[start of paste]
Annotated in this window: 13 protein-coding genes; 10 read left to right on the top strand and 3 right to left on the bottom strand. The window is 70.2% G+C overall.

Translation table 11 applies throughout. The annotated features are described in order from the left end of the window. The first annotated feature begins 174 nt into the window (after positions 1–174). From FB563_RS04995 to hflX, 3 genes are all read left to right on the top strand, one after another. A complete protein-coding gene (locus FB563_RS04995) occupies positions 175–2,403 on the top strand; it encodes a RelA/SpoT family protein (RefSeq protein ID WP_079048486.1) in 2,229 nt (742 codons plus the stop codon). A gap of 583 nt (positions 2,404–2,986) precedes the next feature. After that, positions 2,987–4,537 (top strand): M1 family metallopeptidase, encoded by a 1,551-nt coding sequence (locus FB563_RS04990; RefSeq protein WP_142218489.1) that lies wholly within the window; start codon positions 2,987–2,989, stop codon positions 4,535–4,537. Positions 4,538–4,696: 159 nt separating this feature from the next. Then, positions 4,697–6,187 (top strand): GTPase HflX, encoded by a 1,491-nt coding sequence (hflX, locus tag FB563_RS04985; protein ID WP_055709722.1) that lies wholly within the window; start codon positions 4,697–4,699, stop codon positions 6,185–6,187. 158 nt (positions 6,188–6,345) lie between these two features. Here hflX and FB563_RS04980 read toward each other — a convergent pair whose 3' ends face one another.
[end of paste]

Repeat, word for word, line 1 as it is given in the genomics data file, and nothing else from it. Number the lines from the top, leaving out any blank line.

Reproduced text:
Annotated in this window: 13 protein-coding genes; 10 read left to right on the top strand and 3 right to left on the bottom strand. The window is 70.2% G+C overall.